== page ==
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Welsh business activity expands at weakest rate in 29 months

The latest NatWest Wales PMI® data signalled a further loss of growth momentum in December, with business activity increasing at the slowest rate in the current 29-month sequence of expansion.

At the same time, new business growth eased to only a fractional pace that was below the UK average. Softer client demand meanwhile led staffing numbers to increase at the slowest rate for five months and backlogs contracted further. Ongoing Brexit uncertainty weighed on business confidence, which remained subdued in the context of the series history and below the UK average.

The headline Wales Business Activity Index – a seasonally adjusted index that measures the combined output of the manufacturing and service sectors – registered 51.1 in December, down from 51.7 in November. Data indicated that subdued client demand dampened the upturn in business activity, with the rate of expansion easing to the slowest in the current 29-month sequence of growth. The latest increase was also below both the series averages (54.0) and UK (51.4) averages.

New business received by private sector firms in Wales rose further in December, but only expanded at a fractional rate. Relatively muted client demand reportedly weighed on new orders. The rise in new business was one of the weakest across the 12 monitored UK regions and below the series trend. Demand conditions softened across both the manufacturing and service sectors in the region.

In response to subdued new order intakes, Welsh firms increased their staffing numbers at the slowest rate since July. That said, job creation was registered in both the manufacturing and service sectors, and the overall pace of workforce expansion was quicker than the UK average.

Backlogs of work continued to be cleared in December as the growth rate in activity outpaced that of new business. Outstanding business fell for the third month running. The rate of depletion accelerated but was only marginal overall.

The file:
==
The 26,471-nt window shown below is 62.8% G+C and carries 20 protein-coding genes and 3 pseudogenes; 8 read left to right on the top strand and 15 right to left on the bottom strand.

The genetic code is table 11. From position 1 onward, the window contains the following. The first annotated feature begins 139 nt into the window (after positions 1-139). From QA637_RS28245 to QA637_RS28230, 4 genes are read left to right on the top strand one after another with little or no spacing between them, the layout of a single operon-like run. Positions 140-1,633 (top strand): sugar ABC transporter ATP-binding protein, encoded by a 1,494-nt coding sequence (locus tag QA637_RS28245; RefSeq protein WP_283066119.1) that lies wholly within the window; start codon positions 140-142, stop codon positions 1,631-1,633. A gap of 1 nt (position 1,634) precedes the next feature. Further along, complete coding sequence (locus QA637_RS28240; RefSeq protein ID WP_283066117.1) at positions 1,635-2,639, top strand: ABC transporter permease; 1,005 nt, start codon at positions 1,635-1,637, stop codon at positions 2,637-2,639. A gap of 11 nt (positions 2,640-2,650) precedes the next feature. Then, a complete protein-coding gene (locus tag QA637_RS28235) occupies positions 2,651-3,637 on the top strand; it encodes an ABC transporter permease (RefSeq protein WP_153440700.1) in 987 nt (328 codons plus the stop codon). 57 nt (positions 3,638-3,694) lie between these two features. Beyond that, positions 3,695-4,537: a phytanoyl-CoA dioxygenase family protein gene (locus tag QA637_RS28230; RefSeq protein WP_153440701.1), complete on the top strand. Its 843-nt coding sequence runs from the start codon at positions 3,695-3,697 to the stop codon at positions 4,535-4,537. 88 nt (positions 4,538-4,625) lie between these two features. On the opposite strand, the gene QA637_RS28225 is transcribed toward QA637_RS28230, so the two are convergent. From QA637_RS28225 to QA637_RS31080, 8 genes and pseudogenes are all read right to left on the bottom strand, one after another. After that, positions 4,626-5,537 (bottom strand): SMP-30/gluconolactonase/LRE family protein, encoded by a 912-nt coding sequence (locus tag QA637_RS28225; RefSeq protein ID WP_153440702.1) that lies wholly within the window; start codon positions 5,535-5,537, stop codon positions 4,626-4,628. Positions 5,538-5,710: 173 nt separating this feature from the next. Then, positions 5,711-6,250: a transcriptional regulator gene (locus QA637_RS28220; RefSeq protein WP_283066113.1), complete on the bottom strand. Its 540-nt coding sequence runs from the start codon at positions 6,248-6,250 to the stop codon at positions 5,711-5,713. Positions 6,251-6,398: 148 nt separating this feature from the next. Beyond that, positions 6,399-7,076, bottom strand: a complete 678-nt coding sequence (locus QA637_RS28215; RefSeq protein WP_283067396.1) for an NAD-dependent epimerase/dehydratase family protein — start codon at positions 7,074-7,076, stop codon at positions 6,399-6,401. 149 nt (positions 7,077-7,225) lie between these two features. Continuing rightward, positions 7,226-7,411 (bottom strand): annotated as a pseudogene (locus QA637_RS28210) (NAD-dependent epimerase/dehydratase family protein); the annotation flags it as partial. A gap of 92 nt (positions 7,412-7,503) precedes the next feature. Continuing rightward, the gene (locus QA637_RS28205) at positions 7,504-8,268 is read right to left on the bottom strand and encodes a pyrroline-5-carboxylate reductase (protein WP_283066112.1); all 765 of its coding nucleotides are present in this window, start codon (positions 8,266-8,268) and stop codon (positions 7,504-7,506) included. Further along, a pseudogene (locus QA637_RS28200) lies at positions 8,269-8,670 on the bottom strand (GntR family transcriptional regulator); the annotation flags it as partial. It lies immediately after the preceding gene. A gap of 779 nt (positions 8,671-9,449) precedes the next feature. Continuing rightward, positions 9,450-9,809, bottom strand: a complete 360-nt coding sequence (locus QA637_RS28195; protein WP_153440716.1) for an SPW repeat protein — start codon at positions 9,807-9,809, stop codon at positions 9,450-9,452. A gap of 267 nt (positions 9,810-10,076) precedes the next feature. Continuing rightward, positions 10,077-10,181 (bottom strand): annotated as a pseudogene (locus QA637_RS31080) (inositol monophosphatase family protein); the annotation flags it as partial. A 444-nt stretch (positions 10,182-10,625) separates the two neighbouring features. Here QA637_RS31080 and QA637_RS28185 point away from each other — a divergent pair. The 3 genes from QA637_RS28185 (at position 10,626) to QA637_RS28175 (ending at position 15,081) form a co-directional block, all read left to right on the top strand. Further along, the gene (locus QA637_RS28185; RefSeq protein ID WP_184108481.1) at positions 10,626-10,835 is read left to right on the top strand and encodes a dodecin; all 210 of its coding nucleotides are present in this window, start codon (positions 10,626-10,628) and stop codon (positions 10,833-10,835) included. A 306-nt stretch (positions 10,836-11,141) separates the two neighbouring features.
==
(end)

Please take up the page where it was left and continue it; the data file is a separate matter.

Kevin Morgan, NatWest Wales Regional Board, commented:

“Welsh private sector firms registered a modest loss of growth momentum in December and business rose at only a fractional rate that was the slowest in 29 months.

“Spillover effects of softer client demand included a further fall in backlogs and a slower increase in employment. Despite a small rise in optimism, business confidence remained historically subdued following continued reports of ongoing uncertainty surrounding Britain’s exit from the EU.

“One bright spot came from a pick-up in charge inflation in December. Although sales growth was relatively subdued, firms continued to raise output prices at a solid rate that was broadly in line with the UK trend.”

Input prices paid by private sector firms across Wales rose at a sharp pace in December. Higher raw material and wage costs reportedly drove the increase, with the rate of inflation picking up from November’s 28-month low.

Firms continued to raise their output charges, despite softening client demand. The solid and accelerated pace of inflation was broadly in line with the UK average.

Business expectations towards the year ahead remained subdued in the context of the series history in December, amid ongoing uncertainty surrounding Brexit. Although higher that November’s recent low, the level of positive sentiment was less optimistic than that seen for the UK as a whole.

Nick Stamenkovic, NatWest economist added: “Business activity in Wales ended 2018 on a weak note, dragged down by softer demand in both manufacturing and services, resulting in the slowest pace of hiring since July. Continued Brexit uncertainty is overhanging business confidence, which has slipped recently below the UK average.”